The breathing of respirable quartz particles is a hazard in ceramic ware manufacture and hobby. These particles are of a size that can catch deep in the air sacks of the lungs.
Respirable Crystalline Silica (RCS) refers to particles sufficiently small to stay air-born long enough to be inhaled and go deep into the lungs where they become lodged. Extended exposures to lower concentrations or less frequent exposures to higher concentrations can cause silicosis.
The World Health Organization page at http://www.who.int/occupational_health/publications/en/oehairbornedust3.pdf says that "particles with aerodynamic diameter >50 microns do not usually remain airborne very long: they have a terminal velocity >7cm/sec. However, depending on the conditions, particles even >100 mm may become (but hardly remain) airborne. Furthermore, dust particles are frequently found with dimensions considerably <1 micron and, for these, settling due to gravity is negligible for all practical purposes."
The European Industrial Minerals Association has a website dedicated to RCS. Among others, he page
http://www.crystallinesilica.eu/content/what-respirable-crystalline-silica-rcs defines Respirable Crystalline Silica is?
Many companies produce equipment to measure dust concentrations. For example
http://www.galsonlabs.ca/resourcecenter/bulletin.php?c=20 describes measuring dust samples. It says respirable dust particles are under 10 microns in diameter, thoracic dust particles are under 25 microns, and inhalable dust particles are under 100 microns.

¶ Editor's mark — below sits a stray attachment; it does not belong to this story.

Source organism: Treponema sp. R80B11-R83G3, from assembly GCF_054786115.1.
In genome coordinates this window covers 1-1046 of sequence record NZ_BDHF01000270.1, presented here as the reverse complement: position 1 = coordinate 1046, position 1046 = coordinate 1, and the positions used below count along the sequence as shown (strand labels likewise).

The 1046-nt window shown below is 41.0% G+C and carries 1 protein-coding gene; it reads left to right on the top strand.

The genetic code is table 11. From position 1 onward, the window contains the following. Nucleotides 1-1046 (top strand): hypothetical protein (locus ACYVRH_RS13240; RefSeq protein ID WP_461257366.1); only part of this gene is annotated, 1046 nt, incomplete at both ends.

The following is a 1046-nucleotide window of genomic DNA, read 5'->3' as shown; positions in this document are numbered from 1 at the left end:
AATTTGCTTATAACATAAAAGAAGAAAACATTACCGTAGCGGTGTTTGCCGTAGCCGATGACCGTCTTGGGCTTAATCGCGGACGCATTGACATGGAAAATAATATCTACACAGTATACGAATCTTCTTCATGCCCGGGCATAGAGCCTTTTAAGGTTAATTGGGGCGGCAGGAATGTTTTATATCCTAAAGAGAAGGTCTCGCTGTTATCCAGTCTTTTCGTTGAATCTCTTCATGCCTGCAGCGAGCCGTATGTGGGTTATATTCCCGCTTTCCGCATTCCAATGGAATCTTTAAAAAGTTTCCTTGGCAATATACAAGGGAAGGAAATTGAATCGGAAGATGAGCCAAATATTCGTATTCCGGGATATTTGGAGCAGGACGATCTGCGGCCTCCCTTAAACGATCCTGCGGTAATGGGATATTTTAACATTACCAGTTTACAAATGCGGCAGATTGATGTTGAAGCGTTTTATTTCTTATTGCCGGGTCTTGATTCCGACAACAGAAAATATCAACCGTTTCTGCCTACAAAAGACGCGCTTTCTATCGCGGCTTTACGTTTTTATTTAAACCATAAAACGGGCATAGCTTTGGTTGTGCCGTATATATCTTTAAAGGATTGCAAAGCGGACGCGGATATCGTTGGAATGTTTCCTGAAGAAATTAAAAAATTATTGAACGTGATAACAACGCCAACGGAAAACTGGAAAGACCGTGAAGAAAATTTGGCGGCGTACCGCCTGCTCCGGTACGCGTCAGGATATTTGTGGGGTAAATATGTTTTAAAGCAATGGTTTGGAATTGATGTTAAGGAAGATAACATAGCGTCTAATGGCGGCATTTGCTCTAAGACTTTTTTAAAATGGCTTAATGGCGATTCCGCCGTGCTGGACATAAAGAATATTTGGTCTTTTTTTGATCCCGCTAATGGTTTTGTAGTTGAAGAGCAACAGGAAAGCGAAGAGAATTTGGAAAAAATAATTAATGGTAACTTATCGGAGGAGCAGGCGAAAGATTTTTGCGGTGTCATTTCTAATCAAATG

This designation is an international standard for a general purpose respirator to filter out respirable quartz particles (which cause silicosis). Use one of these when working in a area where ventilation is insufficient to remove all of the dust. Use it also in circumstances where there is temporary generation of large quantities of dust. Do not wear this as a substitute for keeping floors and working areas clean.
Like any dirt, clays contain quartz. Quartz particles, if inhaled in just the right size, can block the tiny air passages in your lungs. Quartz is all around us, it makes up about 12 percent of the land surface and about 20 percent of the Earth's crust. This label is a reminder to reduce dust levels in your studio and working area. You can see specifics about hazards of any of our products by clicking links (on any manfuacturers website) to view the SDS (Safety Data Sheet). It contains references to where you can learn more about working safely.
European Industrial Minerals Association Crystalline Silica website
GHS Safety Data Sheets
The Globally Harmonized System (GHS) of classifying and labelling chemicals presents material hazard information in a 16-section user-friendly data sheet.
The vast majority of materials used in ceramics are insoluble. But many still present hazards. And you can add hazards (to you and customers of your ware) by the way you use them. Still, there is a need to be realistic about it.